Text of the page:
SATELLITE images have been analysed to show that three beaches in the port area of Valencia lost 70% of their sand over three decades.

The University of Valencia study published in the ‘Urban Science’ magazine shows the beaches at Pinedo, El Saler and La Garrofera went from having 170 hectares of sand in the 90s down to just 43 in 2022.

Analysis showed a ‘direct relationship’ between the expansion of the Port of Valencia with the creation of a Royal Navy basis and preparations for the America’s Cup yacht race and the reduction of beach surface areas.

Due to the dynamics of north-south sea in this section of the Mediterranean, beaches to the north of large infrastructures grow but those to the south lose sand.

PLAYA PINEDO

Satellite images used to work out the volume of sand in deserts has been used for the first time to measure sand on beaches and confirms that the greatest reduction was after the expansion of the Port of Valencia between 2010 and 2012, and that restoration work last year has increased the sand surface to 112 hectares.

The research team said: “This new application of technology to examine coastal areas opens up new avenues”.

The study area includes around eight kilometres from the mouth of the Turia River, south of the Port of Valencia through to the Gola de Pujol.

Images from the Landsat-5, Landsat-8 and Sentinel-2 satellites confirm that maintenance and improvement work between 2004 and 2010 under the ‘LIFE’ projects ‘managed to artificially maintain the three beaches, until the new expansion of the Port subverted all the efforts,” according to Professor Juan M. Soria.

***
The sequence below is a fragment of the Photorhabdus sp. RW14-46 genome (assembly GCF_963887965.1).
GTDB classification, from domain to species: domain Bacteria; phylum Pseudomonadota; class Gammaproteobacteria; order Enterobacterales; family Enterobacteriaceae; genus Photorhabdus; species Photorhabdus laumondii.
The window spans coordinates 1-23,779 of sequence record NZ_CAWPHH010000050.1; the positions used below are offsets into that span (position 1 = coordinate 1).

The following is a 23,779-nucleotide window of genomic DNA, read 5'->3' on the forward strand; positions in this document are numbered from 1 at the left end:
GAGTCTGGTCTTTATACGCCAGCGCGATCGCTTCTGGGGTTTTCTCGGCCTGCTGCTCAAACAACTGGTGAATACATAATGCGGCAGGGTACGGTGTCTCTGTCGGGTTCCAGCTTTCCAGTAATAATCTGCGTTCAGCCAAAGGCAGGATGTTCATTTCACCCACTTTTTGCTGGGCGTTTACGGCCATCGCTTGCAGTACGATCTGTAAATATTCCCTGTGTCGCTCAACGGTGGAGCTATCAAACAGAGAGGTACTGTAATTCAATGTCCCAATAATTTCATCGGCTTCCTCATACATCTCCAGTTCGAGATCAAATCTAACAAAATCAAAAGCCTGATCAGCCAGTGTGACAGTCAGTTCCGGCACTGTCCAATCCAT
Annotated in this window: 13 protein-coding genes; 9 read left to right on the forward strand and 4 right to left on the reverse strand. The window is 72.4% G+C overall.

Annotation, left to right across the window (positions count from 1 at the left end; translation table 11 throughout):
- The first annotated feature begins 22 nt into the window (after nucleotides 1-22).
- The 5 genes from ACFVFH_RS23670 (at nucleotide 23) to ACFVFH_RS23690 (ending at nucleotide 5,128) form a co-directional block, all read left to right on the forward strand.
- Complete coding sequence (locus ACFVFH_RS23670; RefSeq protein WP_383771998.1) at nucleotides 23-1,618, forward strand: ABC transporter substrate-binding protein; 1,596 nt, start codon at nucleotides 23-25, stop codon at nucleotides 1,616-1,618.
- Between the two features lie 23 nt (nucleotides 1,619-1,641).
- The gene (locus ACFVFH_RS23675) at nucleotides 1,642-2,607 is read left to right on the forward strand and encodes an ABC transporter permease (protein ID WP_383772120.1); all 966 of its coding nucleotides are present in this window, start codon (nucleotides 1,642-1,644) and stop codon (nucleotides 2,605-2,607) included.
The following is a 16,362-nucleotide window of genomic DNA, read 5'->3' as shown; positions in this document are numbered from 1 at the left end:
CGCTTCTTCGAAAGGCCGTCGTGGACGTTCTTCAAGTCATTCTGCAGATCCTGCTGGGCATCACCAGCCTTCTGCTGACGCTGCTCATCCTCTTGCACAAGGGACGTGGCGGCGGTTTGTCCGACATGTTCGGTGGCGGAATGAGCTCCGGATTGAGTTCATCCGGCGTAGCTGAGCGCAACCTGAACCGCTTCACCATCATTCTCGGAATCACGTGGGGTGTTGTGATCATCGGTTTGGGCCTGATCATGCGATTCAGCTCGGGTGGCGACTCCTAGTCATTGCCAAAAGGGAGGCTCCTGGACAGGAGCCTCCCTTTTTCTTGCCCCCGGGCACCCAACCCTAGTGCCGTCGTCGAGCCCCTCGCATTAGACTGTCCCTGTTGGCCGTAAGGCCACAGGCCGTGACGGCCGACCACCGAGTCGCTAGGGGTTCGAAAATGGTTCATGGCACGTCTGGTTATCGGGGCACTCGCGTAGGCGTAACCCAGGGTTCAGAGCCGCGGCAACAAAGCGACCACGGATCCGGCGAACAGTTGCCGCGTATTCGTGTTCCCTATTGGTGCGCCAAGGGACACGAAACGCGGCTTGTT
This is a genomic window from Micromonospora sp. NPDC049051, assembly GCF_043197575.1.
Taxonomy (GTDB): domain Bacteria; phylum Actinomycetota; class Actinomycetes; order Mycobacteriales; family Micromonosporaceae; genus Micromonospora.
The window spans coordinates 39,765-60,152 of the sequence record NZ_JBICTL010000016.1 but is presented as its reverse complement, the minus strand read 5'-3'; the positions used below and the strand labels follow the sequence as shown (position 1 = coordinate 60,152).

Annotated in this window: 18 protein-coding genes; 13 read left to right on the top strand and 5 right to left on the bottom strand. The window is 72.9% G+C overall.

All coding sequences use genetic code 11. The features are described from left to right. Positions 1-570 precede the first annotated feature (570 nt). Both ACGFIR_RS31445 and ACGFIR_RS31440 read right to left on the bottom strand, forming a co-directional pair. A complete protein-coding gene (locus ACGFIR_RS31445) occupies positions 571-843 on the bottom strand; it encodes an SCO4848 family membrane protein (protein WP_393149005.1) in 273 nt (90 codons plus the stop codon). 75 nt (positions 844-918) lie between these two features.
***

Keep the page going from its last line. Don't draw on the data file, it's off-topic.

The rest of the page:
Researchers used 11 images covering 1984-2013; eight between 2013-2015; and 15 images from 2015 to last year.

The volume of sand was obtained by calculating the number of pixels that the sand occupied in each image, according to the spatial resolution of each satellite.

Aerial imagery showed that from 2013 to 2022, as a result of the effects of port expansion and the reduction of sand restoration work, there was drop of around 90 hectares of sand.

For example between July 2013 and July 2014, according to the Landsat 8 satellite, sandy areas were reduced from 54.63 hectares to 37.26 hectares on Pinedo beach; from 37.08 to 23.04 in El Saler; and from 47.61 hectares to 31.23 hectares in La Garrofera.

On a more positive note, restoration work with sand being brought in at the end of 2023, saw surface areas go up from 22.91 hectares to 42.49 hectares in Pinedo between September 7 and November 6; from 9.30 to 38.64 in El Saler, and from 11.73 to 31.77 in La Garrofera.

The images also show that, at the southern end of the restored area, in the Gola de Pujol, the construction of the northern dike has greatly helped to keep sand on the beaches.

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